Sam knows that he and his friend Lloyd made a colossal mistake when they accepted the ride home. They have ended up in a dark mansion in the middle of nowhere with man who means to harm them. But Sam doesn't know how to get them out. They were trapped, then separated. Now they are alone. Will either of them get out alive? This gripping and hypnotic thriller will have you reading late into the night. (Publisher's summary from Goodreads)
The Long Weekend by Savita Kalhan is an edge-of-your-seat thriller that made me extremely uncomfortable at times, due to the horrific nature of what happens after 11 year-olds Sam and Lloyd mistakenly enter a car after school. Both boys think that the car belongs to the other boy’s father, and end up captive in an isolated mansion. What makes this book a must read is Kalhan’s gripping plot, and realistic characters.
There is nothing more terrifying than the kidnapping of a child and through Kalhan’s vivid and detailed writing the reader is abducted right along with Sam and Lloyd. Rarely is the suspense of a situation maintained throughout an entire story, but once the reality of the boy’s circumstances are fully revealed the tension, panic and terror is so horrific that it is impossible to stop reading. I greatly admired how Kalhan knew just what details to show for maximum effect and which ones leave to the reader’s imagination.
While in and of its self the plot more than effectively makes The Long Weekend a phenomenal read, Kalhan’s strong characterization took the story to a whole other level. Sam is a reluctant hero. He is unsure of himself, but finds an inner strength he had no idea existed and manages to temporarily escape his captor, but finds the courage to put himself back in harm’s way to rescue Lloyd. His quick thinking and careful planning made the story intense and riveting. Lloyd, on the other hand, becomes a very realistic victim. Through him, the reader is able to experience the impact the abductor has had. Lloyd is reduced from the cool, popular, and athletic boy he is at the beginning of the story, to a fearful almost catatonic shell completely dependent on Sam for his survival. Finally, Kalhan’s portrayal of the boy’s kidnapper is brilliantly understated. The reader experiences his rage at Sam and the monstrous ingratiation of Lloyd. He is the specter in the boy’s nightmare and remains nameless, but whose presence looms ominously throughout the story.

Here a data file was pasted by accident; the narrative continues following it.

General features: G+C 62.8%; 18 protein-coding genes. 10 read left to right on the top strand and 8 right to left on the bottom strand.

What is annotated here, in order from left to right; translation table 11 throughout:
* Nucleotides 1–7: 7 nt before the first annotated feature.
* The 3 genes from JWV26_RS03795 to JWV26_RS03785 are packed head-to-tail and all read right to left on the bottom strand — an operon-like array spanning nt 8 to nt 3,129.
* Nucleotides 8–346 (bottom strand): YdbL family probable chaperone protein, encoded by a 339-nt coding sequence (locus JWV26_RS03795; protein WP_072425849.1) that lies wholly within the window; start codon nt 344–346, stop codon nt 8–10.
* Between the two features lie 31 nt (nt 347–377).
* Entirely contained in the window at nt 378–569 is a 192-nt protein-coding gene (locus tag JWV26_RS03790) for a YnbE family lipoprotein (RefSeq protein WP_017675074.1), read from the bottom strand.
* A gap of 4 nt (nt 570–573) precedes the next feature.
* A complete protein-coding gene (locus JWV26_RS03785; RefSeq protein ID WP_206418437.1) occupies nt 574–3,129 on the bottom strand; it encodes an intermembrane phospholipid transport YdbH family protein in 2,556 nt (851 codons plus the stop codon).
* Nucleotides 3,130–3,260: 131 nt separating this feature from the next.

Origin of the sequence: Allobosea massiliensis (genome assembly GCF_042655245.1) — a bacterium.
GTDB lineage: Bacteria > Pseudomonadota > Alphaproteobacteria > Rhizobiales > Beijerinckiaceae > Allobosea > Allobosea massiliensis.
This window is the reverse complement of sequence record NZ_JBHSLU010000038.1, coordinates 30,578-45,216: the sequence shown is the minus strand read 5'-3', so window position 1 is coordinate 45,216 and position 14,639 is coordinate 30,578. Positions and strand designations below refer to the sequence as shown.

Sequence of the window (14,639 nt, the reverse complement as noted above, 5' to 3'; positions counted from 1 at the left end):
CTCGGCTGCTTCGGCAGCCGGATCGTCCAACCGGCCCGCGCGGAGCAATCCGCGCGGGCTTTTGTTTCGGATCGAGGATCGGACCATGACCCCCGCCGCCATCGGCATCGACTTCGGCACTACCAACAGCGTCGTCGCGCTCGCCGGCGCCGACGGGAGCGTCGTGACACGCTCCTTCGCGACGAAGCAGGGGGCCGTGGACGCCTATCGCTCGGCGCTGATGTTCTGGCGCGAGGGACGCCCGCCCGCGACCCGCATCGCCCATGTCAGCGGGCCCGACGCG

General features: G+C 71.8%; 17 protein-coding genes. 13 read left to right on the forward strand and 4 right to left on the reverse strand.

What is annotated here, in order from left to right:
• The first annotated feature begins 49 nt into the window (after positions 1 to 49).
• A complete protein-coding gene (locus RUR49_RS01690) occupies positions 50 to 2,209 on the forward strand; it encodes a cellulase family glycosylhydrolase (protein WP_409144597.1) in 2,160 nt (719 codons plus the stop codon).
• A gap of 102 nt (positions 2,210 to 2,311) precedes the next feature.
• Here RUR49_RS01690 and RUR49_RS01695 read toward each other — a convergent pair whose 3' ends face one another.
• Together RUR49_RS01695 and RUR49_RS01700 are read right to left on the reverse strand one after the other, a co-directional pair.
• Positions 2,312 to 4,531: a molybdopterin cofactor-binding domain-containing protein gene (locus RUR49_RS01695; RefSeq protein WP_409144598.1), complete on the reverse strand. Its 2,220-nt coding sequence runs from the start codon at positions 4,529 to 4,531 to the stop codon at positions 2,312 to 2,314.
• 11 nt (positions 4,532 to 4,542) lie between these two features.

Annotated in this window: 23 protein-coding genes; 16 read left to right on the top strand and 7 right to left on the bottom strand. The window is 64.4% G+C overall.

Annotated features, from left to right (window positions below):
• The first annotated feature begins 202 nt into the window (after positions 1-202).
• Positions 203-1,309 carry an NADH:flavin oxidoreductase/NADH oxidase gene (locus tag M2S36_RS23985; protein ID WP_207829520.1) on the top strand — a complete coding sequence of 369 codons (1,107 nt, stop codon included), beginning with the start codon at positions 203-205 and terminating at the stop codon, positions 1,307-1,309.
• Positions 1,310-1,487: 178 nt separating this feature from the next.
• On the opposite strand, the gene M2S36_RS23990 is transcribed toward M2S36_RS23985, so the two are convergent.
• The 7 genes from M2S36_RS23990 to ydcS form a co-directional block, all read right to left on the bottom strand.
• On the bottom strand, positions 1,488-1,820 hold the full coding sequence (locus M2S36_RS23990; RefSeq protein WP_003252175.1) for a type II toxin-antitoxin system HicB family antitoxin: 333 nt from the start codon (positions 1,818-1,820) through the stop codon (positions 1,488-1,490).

The Long Weekend is not for the faint of heart. Its impact is frighteningly real and will stay with you long after have shelved the book.
Source: Received copy for review from author